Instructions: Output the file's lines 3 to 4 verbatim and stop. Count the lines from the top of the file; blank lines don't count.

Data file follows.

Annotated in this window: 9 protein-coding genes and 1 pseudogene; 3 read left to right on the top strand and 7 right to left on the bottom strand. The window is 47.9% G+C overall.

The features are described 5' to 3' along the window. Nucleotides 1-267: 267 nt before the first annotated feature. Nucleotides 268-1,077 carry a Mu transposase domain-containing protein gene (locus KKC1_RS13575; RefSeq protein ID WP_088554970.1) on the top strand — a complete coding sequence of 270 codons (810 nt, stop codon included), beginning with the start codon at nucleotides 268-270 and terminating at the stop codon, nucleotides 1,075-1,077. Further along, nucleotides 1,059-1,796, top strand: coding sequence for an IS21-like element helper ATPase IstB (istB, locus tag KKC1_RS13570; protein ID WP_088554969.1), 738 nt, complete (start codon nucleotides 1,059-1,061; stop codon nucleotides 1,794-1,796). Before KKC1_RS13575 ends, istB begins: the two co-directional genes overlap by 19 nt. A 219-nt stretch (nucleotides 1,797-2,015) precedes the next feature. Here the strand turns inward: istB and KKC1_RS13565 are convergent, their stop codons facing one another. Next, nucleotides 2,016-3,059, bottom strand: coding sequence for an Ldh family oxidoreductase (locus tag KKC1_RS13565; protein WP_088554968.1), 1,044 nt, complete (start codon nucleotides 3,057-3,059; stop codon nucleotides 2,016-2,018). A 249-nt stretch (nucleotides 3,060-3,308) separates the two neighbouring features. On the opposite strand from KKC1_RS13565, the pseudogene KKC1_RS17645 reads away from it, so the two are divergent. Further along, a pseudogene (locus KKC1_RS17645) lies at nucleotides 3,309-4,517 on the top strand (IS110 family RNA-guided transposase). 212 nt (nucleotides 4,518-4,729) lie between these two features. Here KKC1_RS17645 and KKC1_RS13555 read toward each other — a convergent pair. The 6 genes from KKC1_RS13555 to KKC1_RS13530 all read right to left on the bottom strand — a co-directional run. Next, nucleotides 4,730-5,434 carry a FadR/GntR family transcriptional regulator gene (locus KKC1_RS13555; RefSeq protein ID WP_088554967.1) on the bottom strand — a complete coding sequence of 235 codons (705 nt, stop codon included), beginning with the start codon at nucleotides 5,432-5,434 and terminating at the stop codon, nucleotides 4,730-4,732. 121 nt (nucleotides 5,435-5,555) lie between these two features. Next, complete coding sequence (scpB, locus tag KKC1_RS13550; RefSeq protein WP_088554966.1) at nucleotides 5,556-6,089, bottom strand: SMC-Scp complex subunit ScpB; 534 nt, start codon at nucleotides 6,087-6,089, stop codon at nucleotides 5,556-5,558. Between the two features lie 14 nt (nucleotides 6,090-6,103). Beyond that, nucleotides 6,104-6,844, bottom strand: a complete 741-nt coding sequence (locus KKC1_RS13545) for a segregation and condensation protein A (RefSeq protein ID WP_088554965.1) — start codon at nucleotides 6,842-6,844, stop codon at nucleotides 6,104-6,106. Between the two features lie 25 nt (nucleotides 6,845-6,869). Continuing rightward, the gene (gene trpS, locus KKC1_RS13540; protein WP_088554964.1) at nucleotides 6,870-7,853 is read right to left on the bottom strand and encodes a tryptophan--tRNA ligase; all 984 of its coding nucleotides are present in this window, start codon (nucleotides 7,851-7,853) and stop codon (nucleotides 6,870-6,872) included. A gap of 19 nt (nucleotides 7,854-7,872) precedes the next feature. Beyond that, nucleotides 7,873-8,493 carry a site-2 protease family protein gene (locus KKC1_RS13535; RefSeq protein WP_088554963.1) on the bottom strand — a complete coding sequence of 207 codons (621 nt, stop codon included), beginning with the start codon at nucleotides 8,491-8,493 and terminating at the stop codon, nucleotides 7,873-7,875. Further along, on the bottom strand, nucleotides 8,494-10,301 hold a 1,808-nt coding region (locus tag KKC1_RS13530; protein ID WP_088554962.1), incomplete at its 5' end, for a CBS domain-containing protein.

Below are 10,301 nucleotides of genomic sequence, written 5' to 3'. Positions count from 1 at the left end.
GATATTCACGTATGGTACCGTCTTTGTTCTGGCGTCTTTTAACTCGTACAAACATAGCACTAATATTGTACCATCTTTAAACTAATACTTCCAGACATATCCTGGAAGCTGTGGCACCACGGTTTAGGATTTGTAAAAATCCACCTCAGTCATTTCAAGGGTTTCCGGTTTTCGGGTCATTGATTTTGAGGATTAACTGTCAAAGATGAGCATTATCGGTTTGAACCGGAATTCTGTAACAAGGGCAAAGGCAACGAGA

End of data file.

Below are 10,301 nucleotides of genomic sequence, written 5' to 3'. Positions count from 1 at the left end.
GATATTCACGTATGGTACCGTCTTTGTTCTGGCGTCTTTTAACTCGTACAAACATAGCACTAATATTGTACCATCTTTAAACTAATACTTCCAGACATATCCTGGAAGCTGTGGCACCACGGTTTAGGATTTGTAAAAATCCACCTCAGTCATTTCAAGGGTTTCCGGTTTTCGGGTCATTGATTTTGAGGATTAACTGTCAAAGATGAGCATTATCGGTTTGAACCGGAATTCTGTAACAAGGGCAAAGGCAACGAGA